However, despite capital serving as the main barrier to entry, it is interesting to note that a lot of newer automakers have emerged in recent years. Tesla is a relatively new player but has since become the most valuable automaker in the world. There are also newer automakers emerging in countries like China and India that offer edgier and feature-packed vehicles. Several of these automakers also produce battery-powered electric vehicles.
The threat of new entrants is a moderate force for Toyota. Companies like Tesla have demonstrated that the entire automobile industry can be disrupted with technological innovations and novel business models. The company manages this threat by focusing on the strong demand for vehicles based on combustion engines and leveraging its hybrid electric vehicles through expansion of production, distribution, and marketing activities.
Below are the factors that explain why the threat of new entrants is a moderate force for Toyota:
• High Level of Capital Requirement, High Dependence on Economies of Scale, and High Impact of Cost Advantage and Cost Leadership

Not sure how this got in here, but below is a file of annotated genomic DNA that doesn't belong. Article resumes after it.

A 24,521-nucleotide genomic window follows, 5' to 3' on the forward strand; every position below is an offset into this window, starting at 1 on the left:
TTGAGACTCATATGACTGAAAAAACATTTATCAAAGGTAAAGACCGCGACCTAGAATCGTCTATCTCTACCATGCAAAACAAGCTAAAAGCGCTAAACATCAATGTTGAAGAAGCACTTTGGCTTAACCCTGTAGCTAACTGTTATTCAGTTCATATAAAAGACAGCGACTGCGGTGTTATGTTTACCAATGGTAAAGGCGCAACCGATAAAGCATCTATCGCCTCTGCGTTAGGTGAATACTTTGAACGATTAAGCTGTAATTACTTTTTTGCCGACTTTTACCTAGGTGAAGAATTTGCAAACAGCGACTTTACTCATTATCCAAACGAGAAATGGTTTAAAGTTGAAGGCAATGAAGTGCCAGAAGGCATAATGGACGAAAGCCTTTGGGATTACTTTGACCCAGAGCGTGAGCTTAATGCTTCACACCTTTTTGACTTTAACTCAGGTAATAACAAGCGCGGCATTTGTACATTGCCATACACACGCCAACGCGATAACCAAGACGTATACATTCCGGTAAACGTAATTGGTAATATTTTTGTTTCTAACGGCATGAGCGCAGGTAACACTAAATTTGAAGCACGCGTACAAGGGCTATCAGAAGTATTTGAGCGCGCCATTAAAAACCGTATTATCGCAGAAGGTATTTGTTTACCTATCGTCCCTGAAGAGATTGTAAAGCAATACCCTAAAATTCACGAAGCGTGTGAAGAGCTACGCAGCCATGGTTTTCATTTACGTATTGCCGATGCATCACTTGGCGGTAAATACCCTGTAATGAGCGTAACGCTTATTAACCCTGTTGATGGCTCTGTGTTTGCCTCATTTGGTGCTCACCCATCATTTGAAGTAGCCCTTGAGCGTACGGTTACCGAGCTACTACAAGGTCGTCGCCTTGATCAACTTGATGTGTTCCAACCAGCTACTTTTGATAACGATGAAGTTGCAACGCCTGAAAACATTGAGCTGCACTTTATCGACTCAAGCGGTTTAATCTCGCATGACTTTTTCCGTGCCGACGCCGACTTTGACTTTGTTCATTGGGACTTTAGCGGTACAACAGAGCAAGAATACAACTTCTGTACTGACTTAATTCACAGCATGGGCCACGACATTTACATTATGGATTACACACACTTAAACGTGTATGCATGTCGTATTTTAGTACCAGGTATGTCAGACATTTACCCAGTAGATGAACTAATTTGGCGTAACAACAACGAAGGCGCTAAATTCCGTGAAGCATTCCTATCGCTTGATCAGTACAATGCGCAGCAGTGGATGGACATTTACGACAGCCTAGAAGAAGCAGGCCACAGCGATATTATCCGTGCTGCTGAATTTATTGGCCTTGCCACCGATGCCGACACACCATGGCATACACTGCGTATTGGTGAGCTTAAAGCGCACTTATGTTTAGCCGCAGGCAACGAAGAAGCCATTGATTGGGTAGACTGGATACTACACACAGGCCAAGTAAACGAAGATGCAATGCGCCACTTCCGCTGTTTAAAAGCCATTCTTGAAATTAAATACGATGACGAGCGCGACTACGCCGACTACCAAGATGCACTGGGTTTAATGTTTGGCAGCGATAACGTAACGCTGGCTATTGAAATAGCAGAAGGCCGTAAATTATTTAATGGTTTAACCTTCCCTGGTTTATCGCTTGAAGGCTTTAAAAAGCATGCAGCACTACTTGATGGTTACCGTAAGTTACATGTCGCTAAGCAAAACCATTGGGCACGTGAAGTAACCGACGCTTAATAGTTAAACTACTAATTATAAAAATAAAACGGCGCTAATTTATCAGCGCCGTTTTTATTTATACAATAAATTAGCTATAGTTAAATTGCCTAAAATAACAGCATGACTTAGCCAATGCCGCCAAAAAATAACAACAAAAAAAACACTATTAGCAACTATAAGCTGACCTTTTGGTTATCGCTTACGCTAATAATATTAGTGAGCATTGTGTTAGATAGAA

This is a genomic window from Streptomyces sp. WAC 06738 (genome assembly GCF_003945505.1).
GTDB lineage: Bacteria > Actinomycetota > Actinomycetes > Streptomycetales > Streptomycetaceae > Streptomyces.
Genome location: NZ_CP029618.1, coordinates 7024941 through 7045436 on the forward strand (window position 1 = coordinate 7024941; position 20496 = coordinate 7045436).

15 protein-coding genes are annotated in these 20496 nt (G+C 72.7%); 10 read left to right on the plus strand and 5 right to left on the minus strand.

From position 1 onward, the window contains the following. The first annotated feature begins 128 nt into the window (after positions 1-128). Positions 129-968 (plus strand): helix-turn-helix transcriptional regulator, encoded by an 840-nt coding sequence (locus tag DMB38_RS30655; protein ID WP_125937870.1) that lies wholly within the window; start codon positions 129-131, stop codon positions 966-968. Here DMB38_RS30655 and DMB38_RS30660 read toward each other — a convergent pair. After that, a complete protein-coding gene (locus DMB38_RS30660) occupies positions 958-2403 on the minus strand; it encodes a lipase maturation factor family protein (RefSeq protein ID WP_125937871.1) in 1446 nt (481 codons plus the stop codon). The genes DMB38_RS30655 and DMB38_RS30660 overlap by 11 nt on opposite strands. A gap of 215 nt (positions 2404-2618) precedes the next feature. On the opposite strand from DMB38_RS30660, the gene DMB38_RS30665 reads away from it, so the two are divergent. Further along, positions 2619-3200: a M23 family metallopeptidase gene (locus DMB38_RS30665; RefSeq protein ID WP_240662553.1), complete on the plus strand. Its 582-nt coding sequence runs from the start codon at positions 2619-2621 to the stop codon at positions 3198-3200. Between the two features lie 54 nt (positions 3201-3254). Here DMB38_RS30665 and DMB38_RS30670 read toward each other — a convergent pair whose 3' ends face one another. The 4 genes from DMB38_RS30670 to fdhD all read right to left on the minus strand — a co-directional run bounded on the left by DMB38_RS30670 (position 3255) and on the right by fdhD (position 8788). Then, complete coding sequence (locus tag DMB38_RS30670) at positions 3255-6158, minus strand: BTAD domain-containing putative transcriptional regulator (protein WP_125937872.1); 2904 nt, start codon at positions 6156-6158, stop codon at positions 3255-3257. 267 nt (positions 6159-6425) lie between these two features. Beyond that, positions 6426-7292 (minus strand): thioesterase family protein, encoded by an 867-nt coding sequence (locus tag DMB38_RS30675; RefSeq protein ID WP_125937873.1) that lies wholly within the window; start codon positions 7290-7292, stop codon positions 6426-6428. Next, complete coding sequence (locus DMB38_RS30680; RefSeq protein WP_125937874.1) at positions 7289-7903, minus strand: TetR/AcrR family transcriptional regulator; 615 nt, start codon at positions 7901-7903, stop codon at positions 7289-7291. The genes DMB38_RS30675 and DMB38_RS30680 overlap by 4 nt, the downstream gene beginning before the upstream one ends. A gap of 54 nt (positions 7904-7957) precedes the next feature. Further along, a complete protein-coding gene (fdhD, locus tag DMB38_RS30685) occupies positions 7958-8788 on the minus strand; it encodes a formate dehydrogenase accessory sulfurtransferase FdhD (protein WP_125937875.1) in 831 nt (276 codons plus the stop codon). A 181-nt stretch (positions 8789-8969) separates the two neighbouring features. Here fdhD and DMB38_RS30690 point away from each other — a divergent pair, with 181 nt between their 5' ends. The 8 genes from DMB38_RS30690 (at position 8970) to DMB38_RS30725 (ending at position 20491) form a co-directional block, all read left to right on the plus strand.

• Moderate Importance of Brand Equity and Brand Loyalty albeit High Importance of Branding and Marketing Activities
• High Level of Geographic Barriers, High Importance of Distribution, and High Importance of Regulatory Barriers
4. Bargaining Power of Buyers
Nevertheless, despite the considerably high barriers to entry, a successful entrant can stir the competition in the automobile industry further. Remember that there are about 80 automakers and brands in the world. This means that there are alternative vehicles to Toyota vehicles. Adding to this is the fact that there are also substitutes for fuel-based four-wheel vehicles like battery-powered electric vehicles, motorcycles, and bicycles.
It is also important to note that the development and deployment of new technologies, novel trends in designs, and sophisticated vehicle features or functionalities also create some level or moderate degree of differentiation or unique selling propositions that can affect purchasing decisions. The growth of the used car market gives customers another option and a more affordable alternative to brand-new vehicles.
Switching to alternatives or substitutes has low to negligible costs because of the availability of options and access to market information. The target market of companies like Toyota can also be sensitive to prices. Price sensitivity can be influenced by income level in a particular geographic market and economic conditions. The market expansion of incumbents and new entrants makes switching easier for consumers.